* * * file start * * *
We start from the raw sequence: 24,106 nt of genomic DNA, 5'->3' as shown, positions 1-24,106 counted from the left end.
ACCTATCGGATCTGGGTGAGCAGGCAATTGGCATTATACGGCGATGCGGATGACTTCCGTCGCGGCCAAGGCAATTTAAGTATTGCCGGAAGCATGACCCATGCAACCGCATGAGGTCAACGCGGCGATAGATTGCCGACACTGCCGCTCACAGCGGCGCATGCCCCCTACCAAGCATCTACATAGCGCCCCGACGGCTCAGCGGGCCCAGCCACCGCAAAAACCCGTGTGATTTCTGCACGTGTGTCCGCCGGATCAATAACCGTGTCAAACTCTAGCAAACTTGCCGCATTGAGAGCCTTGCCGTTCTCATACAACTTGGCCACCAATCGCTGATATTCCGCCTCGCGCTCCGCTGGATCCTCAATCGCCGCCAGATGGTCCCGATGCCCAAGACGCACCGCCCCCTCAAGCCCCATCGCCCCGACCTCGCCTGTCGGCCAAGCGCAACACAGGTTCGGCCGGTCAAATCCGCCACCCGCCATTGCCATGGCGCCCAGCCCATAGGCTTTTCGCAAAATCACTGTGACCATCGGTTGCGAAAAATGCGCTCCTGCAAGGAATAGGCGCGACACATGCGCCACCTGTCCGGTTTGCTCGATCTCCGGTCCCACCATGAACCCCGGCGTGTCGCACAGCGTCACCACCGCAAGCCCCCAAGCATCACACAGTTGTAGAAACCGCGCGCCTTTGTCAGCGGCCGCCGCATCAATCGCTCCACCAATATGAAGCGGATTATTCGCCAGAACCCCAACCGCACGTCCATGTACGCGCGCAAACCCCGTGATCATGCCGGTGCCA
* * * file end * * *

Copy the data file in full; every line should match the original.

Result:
We start from the raw sequence: 24,106 nt of genomic DNA, 5'->3' as shown, positions 1-24,106 counted from the left end.
ACCTATCGGATCTGGGTGAGCAGGCAATTGGCATTATACGGCGATGCGGATGACTTCCGTCGCGGCCAAGGCAATTTAAGTATTGCCGGAAGCATGACCCATGCAACCGCATGAGGTCAACGCGGCGATAGATTGCCGACACTGCCGCTCACAGCGGCGCATGCCCCCTACCAAGCATCTACATAGCGCCCCGACGGCTCAGCGGGCCCAGCCACCGCAAAAACCCGTGTGATTTCTGCACGTGTGTCCGCCGGATCAATAACCGTGTCAAACTCTAGCAAACTTGCCGCATTGAGAGCCTTGCCGTTCTCATACAACTTGGCCACCAATCGCTGATATTCCGCCTCGCGCTCCGCTGGATCCTCAATCGCCGCCAGATGGTCCCGATGCCCAAGACGCACCGCCCCCTCAAGCCCCATCGCCCCGACCTCGCCTGTCGGCCAAGCGCAACACAGGTTCGGCCGGTCAAATCCGCCACCCGCCATTGCCATGGCGCCCAGCCCATAGGCTTTTCGCAAAATCACTGTGACCATCGGTTGCGAAAAATGCGCTCCTGCAAGGAATAGGCGCGACACATGCGCCACCTGTCCGGTTTGCTCGATCTCCGGTCCCACCATGAACCCCGGCGTGTCGCACAGCGTCACCACCGCAAGCCCCCAAGCATCACACAGTTGTAGAAACCGCGCGCCTTTGTCAGCGGCCGCCGCATCAATCGCTCCACCAATATGAAGCGGATTATTCGCCAGAACCCCAACCGCACGTCCATGTACGCGCGCAAACCCCGTGATCATGCCGGTGCCA